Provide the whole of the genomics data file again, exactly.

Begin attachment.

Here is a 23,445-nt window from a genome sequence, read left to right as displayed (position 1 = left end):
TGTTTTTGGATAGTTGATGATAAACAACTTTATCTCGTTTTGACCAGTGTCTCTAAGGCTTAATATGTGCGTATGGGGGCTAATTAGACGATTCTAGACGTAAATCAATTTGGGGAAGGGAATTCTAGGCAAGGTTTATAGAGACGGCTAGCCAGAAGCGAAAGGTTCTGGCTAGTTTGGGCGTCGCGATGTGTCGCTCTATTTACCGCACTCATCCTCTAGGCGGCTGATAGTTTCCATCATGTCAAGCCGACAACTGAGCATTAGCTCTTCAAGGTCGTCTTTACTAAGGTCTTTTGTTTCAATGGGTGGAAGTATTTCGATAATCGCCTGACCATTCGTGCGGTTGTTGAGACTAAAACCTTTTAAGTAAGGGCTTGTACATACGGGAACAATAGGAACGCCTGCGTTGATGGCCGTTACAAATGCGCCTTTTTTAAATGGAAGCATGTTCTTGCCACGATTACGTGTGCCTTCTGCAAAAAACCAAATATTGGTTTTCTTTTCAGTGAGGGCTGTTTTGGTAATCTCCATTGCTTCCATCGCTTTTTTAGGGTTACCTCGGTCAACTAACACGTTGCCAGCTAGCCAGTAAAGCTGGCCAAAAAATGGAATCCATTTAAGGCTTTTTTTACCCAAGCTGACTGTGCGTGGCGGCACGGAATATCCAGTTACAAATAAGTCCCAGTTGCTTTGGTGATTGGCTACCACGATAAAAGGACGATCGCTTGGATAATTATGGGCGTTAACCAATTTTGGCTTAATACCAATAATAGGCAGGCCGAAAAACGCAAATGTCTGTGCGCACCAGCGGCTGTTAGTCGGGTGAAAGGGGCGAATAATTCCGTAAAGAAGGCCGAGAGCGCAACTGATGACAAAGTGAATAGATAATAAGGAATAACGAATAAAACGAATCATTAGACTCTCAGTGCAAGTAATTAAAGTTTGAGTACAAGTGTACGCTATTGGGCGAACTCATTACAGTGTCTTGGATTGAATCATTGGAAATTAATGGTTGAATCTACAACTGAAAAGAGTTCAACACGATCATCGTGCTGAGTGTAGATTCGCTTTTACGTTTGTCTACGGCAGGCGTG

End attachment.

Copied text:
Here is a 23,445-nt window from a genome sequence, read left to right as displayed (position 1 = left end):
TGTTTTTGGATAGTTGATGATAAACAACTTTATCTCGTTTTGACCAGTGTCTCTAAGGCTTAATATGTGCGTATGGGGGCTAATTAGACGATTCTAGACGTAAATCAATTTGGGGAAGGGAATTCTAGGCAAGGTTTATAGAGACGGCTAGCCAGAAGCGAAAGGTTCTGGCTAGTTTGGGCGTCGCGATGTGTCGCTCTATTTACCGCACTCATCCTCTAGGCGGCTGATAGTTTCCATCATGTCAAGCCGACAACTGAGCATTAGCTCTTCAAGGTCGTCTTTACTAAGGTCTTTTGTTTCAATGGGTGGAAGTATTTCGATAATCGCCTGACCATTCGTGCGGTTGTTGAGACTAAAACCTTTTAAGTAAGGGCTTGTACATACGGGAACAATAGGAACGCCTGCGTTGATGGCCGTTACAAATGCGCCTTTTTTAAATGGAAGCATGTTCTTGCCACGATTACGTGTGCCTTCTGCAAAAAACCAAATATTGGTTTTCTTTTCAGTGAGGGCTGTTTTGGTAATCTCCATTGCTTCCATCGCTTTTTTAGGGTTACCTCGGTCAACTAACACGTTGCCAGCTAGCCAGTAAAGCTGGCCAAAAAATGGAATCCATTTAAGGCTTTTTTTACCCAAGCTGACTGTGCGTGGCGGCACGGAATATCCAGTTACAAATAAGTCCCAGTTGCTTTGGTGATTGGCTACCACGATAAAAGGACGATCGCTTGGATAATTATGGGCGTTAACCAATTTTGGCTTAATACCAATAATAGGCAGGCCGAAAAACGCAAATGTCTGTGCGCACCAGCGGCTGTTAGTCGGGTGAAAGGGGCGAATAATTCCGTAAAGAAGGCCGAGAGCGCAACTGATGACAAAGTGAATAGATAATAAGGAATAACGAATAAAACGAATCATTAGACTCTCAGTGCAAGTAATTAAAGTTTGAGTACAAGTGTACGCTATTGGGCGAACTCATTACAGTGTCTTGGATTGAATCATTGGAAATTAATGGTTGAATCTACAACTGAAAAGAGTTCAACACGATCATCGTGCTGAGTGTAGATTCGCTTTTACGTTTGTCTACGGCAGGCGTG